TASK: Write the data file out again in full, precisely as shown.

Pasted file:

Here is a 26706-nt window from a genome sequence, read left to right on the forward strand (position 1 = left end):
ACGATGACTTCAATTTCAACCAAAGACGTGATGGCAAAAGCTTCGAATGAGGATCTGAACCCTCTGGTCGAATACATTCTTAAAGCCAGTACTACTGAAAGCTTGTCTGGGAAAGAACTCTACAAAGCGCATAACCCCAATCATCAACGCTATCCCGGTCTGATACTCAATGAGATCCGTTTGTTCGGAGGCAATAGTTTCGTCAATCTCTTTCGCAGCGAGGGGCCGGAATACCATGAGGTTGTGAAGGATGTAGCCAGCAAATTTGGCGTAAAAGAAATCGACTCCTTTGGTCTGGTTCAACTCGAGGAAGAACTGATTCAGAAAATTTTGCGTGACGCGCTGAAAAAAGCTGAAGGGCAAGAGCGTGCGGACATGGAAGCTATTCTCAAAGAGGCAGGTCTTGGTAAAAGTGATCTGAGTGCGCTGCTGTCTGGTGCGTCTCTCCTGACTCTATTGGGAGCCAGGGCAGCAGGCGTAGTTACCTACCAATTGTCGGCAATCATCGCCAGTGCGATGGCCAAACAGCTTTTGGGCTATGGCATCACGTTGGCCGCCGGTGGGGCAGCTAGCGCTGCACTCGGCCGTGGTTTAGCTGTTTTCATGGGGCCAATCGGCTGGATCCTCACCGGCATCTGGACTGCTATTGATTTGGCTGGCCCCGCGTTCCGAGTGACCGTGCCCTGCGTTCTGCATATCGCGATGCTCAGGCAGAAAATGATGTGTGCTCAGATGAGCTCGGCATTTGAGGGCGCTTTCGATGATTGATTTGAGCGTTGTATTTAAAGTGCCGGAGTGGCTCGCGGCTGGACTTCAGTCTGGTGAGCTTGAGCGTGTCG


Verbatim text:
Here is a 26706-nt window from a genome sequence, read left to right on the forward strand (position 1 = left end):
ACGATGACTTCAATTTCAACCAAAGACGTGATGGCAAAAGCTTCGAATGAGGATCTGAACCCTCTGGTCGAATACATTCTTAAAGCCAGTACTACTGAAAGCTTGTCTGGGAAAGAACTCTACAAAGCGCATAACCCCAATCATCAACGCTATCCCGGTCTGATACTCAATGAGATCCGTTTGTTCGGAGGCAATAGTTTCGTCAATCTCTTTCGCAGCGAGGGGCCGGAATACCATGAGGTTGTGAAGGATGTAGCCAGCAAATTTGGCGTAAAAGAAATCGACTCCTTTGGTCTGGTTCAACTCGAGGAAGAACTGATTCAGAAAATTTTGCGTGACGCGCTGAAAAAAGCTGAAGGGCAAGAGCGTGCGGACATGGAAGCTATTCTCAAAGAGGCAGGTCTTGGTAAAAGTGATCTGAGTGCGCTGCTGTCTGGTGCGTCTCTCCTGACTCTATTGGGAGCCAGGGCAGCAGGCGTAGTTACCTACCAATTGTCGGCAATCATCGCCAGTGCGATGGCCAAACAGCTTTTGGGCTATGGCATCACGTTGGCCGCCGGTGGGGCAGCTAGCGCTGCACTCGGCCGTGGTTTAGCTGTTTTCATGGGGCCAATCGGCTGGATCCTCACCGGCATCTGGACTGCTATTGATTTGGCTGGCCCCGCGTTCCGAGTGACCGTGCCCTGCGTTCTGCATATCGCGATGCTCAGGCAGAAAATGATGTGTGCTCAGATGAGCTCGGCATTTGAGGGCGCTTTCGATGATTGATTTGAGCGTTGTATTTAAAGTGCCGGAGTGGCTCGCGGCTGGACTTCAGTCTGGTGAGCTTGAGCGTGTCG